Londinium, the last stronghold of the Romans left Britannia, remains in a delicate state of peace with the pagan kingdoms that surround it. Within its mighty walls defiance means death and capital punishment is decreed by public vote.
As the only daughter of a powerful merchant, Cassandra is betrothed to Marcus, the most eligible bachelor in the city and the last scion of the Old Blood.
But then she meets Devyn, the boy with the strange midnight eyes searching for a girl with magic in her blood. A mythical guardian from an ancient Celtic kingdom with a debt to pay to a Northern lord…
A boy who will make her believe in soulmates.
When a mysterious virus rips through the slums leeching the life from citizens with Celtic power lying dormant in their veins, the imperial council hide behind locked doors, scheming. But the question remains: is magic the cure or the curse?
Length: 445 pages
Publisher: One More Chapter
I requested Secrets of the Star-crossed from NetGalley because it sounded unusual. An alternative history where the Romans never left Britain, where Celtic magic exists? Sounded right up my alley.
And boy was I right.
The central character, Cassandra, is the daughter of a wealthy merchant in Londinium. She’s spoilt and pampered, but one day she chooses to help one of her classmates to evade arrest. She gets drawn into a plot and world she never imagined existed.
I loved Cassandra. I thought she was the perfect mix of rich girl and fighter. She doesn’t whine or throw tantrums when things don’t go her way, but fights instead. She digs her heels in and refuses to give in. I can relate.
Devyn is the boy she saves from arrest. And over the course of the novel they become close, and fall for each other. I loved their relationship too. Devyn is a mystery, but so far a mystery in a good way. He’s the wrong boy – but he’s not a bad boy, if that makes sense. There’s nothing weird or unsavoury about their relationship by normal standards.
But Cassandra is engaged to her ‘match’, Marcus. In this world, young people are matched with their perfect partner through their DNA. Cue a love triangle.
I don’t mind love triangles, especially when it’s pretty clear what the outcome is going to be. And neither Devyn nor Marcus annoyed me. They both seemed like good people, just caught in a bad situation.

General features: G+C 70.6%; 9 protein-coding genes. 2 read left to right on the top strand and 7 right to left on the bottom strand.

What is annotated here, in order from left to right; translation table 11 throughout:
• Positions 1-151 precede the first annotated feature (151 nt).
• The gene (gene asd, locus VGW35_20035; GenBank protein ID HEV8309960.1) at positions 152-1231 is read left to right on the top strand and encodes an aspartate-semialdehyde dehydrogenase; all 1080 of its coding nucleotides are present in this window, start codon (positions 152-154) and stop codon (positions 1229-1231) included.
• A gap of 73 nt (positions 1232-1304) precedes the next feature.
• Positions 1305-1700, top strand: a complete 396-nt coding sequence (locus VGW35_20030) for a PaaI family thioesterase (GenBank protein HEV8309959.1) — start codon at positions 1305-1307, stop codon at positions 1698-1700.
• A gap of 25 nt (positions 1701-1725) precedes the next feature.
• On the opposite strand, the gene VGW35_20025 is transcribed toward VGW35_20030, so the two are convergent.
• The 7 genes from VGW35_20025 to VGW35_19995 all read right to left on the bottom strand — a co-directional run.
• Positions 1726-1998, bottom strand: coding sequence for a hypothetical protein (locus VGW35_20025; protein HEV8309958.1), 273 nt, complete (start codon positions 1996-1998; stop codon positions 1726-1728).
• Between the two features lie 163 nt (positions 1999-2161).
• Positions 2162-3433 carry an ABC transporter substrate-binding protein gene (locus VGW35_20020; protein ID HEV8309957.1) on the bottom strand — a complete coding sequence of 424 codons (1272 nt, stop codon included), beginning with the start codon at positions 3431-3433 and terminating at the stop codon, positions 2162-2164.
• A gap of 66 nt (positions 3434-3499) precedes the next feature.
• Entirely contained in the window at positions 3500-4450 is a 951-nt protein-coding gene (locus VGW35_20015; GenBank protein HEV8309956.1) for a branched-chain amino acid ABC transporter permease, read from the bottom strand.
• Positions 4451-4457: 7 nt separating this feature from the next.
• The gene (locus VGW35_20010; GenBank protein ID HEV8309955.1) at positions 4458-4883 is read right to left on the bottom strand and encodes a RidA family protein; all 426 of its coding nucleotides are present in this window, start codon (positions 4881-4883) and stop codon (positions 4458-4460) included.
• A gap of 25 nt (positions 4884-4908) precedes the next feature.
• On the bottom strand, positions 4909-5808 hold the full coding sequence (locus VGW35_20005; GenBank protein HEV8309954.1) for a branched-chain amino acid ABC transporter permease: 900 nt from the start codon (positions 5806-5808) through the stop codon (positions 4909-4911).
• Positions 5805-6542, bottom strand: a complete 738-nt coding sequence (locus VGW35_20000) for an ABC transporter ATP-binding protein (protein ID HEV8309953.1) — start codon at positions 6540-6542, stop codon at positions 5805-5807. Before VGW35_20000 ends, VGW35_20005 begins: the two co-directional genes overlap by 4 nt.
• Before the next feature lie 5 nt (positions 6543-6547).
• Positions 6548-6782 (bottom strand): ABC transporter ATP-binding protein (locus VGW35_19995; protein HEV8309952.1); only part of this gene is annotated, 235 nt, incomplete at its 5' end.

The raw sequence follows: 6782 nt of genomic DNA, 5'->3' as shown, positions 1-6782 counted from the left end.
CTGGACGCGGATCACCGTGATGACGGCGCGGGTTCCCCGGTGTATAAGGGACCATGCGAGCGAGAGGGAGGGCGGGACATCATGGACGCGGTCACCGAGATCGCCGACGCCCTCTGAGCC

The world is intricate. Londinium is a little futuristic. Nothing extremely high-tech, but O’Connor has clearly extrapolated from the technology we have now, and just amped it up a little. For instance, in classes, Cassandra uses a tablet. There is no mention of pen paper, or computers.
But the most interesting thing about Londinium is the level of surveillance the citizens are under. They are watched almost everywhere, through cameras and the every-resent Sentinels. And if they are caught doing something against the Code (their law)? They are tried publicly in the arena. Which is just brutal.
Outside the city, the lands are wild. This is where the Celts live. I loved this juxtaposition of future and past. We don’t get to see much of the Celts and their magic in this first book, but I have a feeling they’ll feature heavily in the next two books in the series.
I loved averting about this book. The writing was perfect for me – the balance O’Connor hit between simple language and beautiful descriptions was just right. I felt like I could float away inside some of her language. The characters felt real, and their reactions all made sense. The world building is clearly extremely well-thought out. I definitely felt like there was a whole iceberg under the ocean we aren’t seeing.
I have pre-ordered all three books in this series, and I’m especially excite because all three come out this year. I don’t know why the publishers made the decision to release the books this way, but I’m very glad they did. More need to do the same.
Highly, highly recommend for any fans of YA fantasy.
This is the best book I’ve read in quite a while.